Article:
W.T. Grant Case Essay

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September 9, 2010 Case 3.3 W.T. Grant During the mid 1960s Grant was determined to modify its strategy and align itself in a different section of the market. One aspect of this strategy was to rapidly expand into suburban shopping centers and on the other hand, Grant also wanted to modify its product line (product mix). This rapid expansion required Grant to increase their physical store space to accommodate new items in their existing stores, in addition to an overall change in product mix (including larger items such as furniture and appliances). Not only did they have to increase their existing store space, they also needed to sequester new properties (which they did via long-term lease agreements) in suburban areas in order…show more content…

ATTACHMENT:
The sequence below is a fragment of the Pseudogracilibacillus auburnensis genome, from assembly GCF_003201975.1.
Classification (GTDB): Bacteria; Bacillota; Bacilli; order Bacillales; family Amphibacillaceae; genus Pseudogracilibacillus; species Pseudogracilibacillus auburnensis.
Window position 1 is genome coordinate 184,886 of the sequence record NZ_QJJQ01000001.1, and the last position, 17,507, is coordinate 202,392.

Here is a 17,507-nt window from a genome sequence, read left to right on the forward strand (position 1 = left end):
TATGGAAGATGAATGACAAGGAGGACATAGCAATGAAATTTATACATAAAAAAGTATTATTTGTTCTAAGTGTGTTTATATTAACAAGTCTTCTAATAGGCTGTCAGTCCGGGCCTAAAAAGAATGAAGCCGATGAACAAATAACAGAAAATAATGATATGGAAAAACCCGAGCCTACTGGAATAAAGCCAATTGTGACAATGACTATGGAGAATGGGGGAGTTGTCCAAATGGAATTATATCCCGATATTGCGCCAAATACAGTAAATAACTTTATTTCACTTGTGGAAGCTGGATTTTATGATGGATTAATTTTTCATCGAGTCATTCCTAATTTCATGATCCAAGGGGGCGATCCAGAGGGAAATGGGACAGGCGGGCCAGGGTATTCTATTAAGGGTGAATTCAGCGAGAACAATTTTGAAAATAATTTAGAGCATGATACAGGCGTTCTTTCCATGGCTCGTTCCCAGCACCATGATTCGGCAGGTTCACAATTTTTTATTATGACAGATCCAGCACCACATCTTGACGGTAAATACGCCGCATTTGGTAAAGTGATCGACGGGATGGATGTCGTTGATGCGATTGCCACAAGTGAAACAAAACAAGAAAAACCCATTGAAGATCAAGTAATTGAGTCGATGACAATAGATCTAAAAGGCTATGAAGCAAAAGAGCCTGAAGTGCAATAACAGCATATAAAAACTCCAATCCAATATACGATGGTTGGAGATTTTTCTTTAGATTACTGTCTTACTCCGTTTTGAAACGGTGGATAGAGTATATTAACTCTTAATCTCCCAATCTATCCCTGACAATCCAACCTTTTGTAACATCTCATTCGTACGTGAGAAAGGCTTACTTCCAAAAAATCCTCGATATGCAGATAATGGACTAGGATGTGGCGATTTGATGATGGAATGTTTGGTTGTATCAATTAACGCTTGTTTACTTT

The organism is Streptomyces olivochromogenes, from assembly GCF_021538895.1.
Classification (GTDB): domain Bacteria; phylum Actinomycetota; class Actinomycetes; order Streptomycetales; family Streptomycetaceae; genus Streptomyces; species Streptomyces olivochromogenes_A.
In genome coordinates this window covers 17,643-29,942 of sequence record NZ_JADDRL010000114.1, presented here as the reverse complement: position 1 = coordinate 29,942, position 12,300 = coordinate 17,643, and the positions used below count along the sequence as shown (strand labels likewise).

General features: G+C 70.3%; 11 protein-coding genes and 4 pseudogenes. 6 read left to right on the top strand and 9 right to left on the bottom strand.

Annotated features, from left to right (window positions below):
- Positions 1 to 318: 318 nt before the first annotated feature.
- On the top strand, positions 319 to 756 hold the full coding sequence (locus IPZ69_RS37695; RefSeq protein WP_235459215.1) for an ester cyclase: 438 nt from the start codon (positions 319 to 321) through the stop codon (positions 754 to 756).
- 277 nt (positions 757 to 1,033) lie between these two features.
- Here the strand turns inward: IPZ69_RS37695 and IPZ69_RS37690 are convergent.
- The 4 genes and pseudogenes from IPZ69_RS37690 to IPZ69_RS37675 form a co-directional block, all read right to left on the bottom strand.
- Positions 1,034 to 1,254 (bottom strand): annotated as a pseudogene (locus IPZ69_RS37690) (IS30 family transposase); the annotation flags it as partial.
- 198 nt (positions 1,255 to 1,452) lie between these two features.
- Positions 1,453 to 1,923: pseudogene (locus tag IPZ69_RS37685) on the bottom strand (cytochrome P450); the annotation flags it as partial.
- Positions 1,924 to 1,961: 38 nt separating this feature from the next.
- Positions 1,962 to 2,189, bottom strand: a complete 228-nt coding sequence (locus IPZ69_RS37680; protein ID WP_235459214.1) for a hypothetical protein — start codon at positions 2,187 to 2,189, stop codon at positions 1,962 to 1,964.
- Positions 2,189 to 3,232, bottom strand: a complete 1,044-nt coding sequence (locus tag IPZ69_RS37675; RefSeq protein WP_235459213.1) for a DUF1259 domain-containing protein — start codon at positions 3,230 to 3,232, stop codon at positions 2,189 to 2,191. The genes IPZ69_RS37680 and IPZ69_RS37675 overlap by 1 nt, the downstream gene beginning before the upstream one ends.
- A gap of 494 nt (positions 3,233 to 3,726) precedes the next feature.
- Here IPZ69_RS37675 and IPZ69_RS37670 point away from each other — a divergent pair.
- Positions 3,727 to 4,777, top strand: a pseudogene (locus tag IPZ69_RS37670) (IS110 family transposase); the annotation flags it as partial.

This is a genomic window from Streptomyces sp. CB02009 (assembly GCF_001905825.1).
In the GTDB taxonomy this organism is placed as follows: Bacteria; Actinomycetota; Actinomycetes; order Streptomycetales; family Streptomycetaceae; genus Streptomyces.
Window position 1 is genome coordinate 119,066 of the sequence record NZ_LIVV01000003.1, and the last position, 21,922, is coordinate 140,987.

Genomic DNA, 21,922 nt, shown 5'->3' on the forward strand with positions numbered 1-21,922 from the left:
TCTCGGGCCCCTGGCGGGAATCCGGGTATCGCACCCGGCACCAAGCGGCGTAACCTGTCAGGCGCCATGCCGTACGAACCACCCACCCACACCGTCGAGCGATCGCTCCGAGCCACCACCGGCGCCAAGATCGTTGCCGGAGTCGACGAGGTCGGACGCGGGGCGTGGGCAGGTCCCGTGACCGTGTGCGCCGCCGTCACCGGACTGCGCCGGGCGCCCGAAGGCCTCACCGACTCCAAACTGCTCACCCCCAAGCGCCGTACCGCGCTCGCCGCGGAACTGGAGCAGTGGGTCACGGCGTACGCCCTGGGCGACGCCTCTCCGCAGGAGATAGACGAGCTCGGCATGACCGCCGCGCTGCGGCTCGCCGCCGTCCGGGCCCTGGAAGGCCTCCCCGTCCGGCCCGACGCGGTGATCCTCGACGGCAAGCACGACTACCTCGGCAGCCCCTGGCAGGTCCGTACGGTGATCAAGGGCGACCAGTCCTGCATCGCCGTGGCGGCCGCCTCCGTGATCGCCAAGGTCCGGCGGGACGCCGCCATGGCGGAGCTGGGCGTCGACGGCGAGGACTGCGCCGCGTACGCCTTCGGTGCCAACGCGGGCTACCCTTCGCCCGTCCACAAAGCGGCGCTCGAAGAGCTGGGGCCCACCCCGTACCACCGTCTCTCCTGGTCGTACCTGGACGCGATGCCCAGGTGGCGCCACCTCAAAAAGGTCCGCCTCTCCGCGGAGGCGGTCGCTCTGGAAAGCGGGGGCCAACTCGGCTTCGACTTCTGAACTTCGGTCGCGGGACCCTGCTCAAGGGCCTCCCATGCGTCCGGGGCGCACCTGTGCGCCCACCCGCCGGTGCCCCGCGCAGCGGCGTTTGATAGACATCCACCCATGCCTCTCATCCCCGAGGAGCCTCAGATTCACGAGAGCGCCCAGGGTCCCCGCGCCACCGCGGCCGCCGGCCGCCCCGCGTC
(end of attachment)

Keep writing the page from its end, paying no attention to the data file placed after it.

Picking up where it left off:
The company’s increase in inventory (illustrated on the statement of cash flows) rose after 1970 and culminated by a drastic increase in 1973. This increase in inventory (especially in 1973) appears to be heavily financed by short-term and long-term borrowing rather than the typical accounts payable. This is a bit unusual and in 1973 (when they acquired the greatest amount of debt equity, their accounts payable decreased. Their sales were not sufficient to offset the large outflows of inventory related costs. Furthermore, Grant’s decentralization was also a cause of their financial woes because rather than corporately controlling credit extension and credit terms, they allowed each store manager to set their own policies (and manipulate them as they desired). This disastrous policy imploded in 1975 when the company had to make a $155.7 million provision for bad debt expense. So not only did the company have substantial debt and bad debt to equity ratios, they were forced to write off about 8.8% of their total sales from 1975. I would have become skeptical of Grant’s ability to continue as a viable going concern around 1973. Grant had accumulated substantial long and short term debt and simultaneously raised inventory levels, I would have been lead to believe that the company feared its ability to increase short and eventually long term sales. More specifically, in 1973 Grand also acquired
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